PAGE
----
Pennywise: The Story of IT – Documentary Review
Follow Genre: Documentary
Director: John Campopiano, Chris Griffiths
Distributor: Kaleidoscope Home Entertainment
Duration: 123 minutes

Pennywise: The Story of IT – Documentary Review

Site Score
Good: Nicely made, A lot of interesting information
Bad: Feels like bonus content for a DVD
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Stephen King’s IT has always been a very popular story, be it because of the ’90s mini-series or the modernized movies that spawned in 2017 and 2019. Many fans will often debate which iteration is the best, but credit should be given where credit is due: the ’90s mini-series put the ghastly clown on the map, and it frightened more than enough (younger) viewers. This series, which was aired directly on TV, has gained a massive cult status over the years. Now, 22 years later, an interesting documentary has been made to revisit the creative process behind the iconic tale.

Truth be told, we could make this review extremely short and simply state that you’re getting a solid documentary about how the IT mini-series came to life. Nonetheless, the way it is presented is very interesting, and you’ll get roughly two hours worth of actual content. The documentary handles several topics in-depth, ranging from the typical hurdles the production team had to overcome to other aspects such as casting. We do have to say that the documentary sometimes felt a bit chaotic with how it went from one person to another before wrapping up certain aspects.

We were actually quite surprised to see how hard it was to take Stephen King’s original work and compress it into roughly three hours of television. The project was also quite unique for that time, as it was a proper horror series that would be aired on TV, and thus it would be accessible to young and old. It was interesting to see how much effort and time it took to compress the story and also who worked on the project.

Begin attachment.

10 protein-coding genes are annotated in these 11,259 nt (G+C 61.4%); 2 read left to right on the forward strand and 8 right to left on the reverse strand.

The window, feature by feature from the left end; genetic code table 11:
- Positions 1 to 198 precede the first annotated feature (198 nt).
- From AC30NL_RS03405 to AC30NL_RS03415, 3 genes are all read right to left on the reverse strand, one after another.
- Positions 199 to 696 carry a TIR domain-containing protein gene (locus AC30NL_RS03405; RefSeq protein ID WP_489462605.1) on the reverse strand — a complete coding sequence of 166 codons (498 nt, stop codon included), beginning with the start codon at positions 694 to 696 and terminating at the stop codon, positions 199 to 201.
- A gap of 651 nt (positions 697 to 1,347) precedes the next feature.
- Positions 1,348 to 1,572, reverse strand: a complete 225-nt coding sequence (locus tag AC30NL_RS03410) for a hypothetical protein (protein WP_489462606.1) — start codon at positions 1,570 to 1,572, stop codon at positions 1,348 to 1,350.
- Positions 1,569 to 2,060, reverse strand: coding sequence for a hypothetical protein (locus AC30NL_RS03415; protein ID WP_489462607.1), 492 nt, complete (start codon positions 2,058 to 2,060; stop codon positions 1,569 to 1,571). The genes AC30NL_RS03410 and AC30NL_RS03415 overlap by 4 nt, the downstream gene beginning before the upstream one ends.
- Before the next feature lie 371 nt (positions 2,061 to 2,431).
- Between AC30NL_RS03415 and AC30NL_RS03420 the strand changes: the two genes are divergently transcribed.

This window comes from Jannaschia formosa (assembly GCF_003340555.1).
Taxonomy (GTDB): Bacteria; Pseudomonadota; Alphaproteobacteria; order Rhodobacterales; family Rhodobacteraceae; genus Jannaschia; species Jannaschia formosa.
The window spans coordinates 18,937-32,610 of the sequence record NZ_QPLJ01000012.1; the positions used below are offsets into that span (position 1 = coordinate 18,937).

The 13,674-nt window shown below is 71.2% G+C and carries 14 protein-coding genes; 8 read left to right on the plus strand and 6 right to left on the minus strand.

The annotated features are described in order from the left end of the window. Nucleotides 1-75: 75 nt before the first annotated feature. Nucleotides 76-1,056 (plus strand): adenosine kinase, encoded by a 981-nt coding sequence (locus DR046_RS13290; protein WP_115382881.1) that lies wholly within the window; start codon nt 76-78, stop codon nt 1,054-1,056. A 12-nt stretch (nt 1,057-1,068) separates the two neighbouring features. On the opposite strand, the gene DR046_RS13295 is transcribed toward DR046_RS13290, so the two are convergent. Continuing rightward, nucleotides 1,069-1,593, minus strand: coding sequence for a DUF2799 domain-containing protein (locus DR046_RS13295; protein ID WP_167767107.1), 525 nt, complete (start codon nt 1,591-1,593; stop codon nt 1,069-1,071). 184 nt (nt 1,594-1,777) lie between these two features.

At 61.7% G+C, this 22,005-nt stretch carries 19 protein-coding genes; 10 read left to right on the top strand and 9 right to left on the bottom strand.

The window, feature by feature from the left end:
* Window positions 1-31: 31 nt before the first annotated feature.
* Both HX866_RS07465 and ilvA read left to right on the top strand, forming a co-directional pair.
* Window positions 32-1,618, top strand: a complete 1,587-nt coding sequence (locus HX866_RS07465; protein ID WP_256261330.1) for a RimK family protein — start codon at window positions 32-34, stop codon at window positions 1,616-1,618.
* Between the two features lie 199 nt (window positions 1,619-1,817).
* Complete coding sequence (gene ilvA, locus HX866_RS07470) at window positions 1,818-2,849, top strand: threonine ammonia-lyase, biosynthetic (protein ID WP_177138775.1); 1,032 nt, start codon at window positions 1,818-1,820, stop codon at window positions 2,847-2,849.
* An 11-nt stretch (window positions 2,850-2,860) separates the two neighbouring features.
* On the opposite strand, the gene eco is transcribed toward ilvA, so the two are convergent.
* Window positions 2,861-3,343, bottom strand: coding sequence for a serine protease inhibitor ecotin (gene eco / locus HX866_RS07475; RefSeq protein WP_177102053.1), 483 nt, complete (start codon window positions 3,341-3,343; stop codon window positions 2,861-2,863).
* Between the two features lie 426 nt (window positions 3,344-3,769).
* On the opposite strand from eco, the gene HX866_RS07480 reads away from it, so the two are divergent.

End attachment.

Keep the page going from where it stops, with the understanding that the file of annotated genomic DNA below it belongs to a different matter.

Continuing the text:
Casting was also a very important aspect of the production, as the networks had approved cast members the team was allowed to work with, and thus they also needed to find children that had similarities with the older characters, as IT plays itself out during two different time periods. The first story arc will have the children fight the demonic clown, while in the second arc the adult versions of the earlier shown kids will have to face off once again. This also presented the casting directors with some hurdles they needed to overcome. We then also get opinions of said cast members and we get to see many of the children all grown up, and how they look now. The documentary also delves into the tragic loss of Jonathan Brandis and John Ritter. We do regret that Harry Anderson, who passed away more recently, didn’t get a similar tribute. That being said, we were extremely pleased to see Tim Curry also be a part of the documentary, especially after the stroke he suffered nearly a decade ago.

The documentary further delves into the outfits, the make-up of Pennywise, and some other practical effects, such as the massive spider they had to build. Most of this content was quite interesting to see. Perhaps our only regret here is that Stephen King himself did not make an appearance.


When being completely honest, even though we loved the content that was shown in the documentary, we couldn’t help shake that feeling that this was supposed to go in the extras section of a 4K rerelease of the original series. We constantly felt this was something to watch after watching the series, to then dive into this specific documentary. That being said, fans of the series will certainly get a kick out of this one. We did regret that Stephen King did not make an appearance himself.

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